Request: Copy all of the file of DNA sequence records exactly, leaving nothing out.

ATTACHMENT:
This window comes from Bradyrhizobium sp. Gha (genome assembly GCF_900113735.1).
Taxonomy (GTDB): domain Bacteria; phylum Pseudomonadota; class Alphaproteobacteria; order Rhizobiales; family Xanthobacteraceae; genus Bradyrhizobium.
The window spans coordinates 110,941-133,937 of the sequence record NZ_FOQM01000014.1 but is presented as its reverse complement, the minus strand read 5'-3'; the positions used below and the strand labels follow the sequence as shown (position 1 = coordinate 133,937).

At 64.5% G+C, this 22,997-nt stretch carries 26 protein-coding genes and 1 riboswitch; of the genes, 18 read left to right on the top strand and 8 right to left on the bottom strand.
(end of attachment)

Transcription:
This window comes from Bradyrhizobium sp. Gha (genome assembly GCF_900113735.1).
Taxonomy (GTDB): domain Bacteria; phylum Pseudomonadota; class Alphaproteobacteria; order Rhizobiales; family Xanthobacteraceae; genus Bradyrhizobium.
The window spans coordinates 110,941-133,937 of the sequence record NZ_FOQM01000014.1 but is presented as its reverse complement, the minus strand read 5'-3'; the positions used below and the strand labels follow the sequence as shown (position 1 = coordinate 133,937).

At 64.5% G+C, this 22,997-nt stretch carries 26 protein-coding genes and 1 riboswitch; of the genes, 18 read left to right on the top strand and 8 right to left on the bottom strand.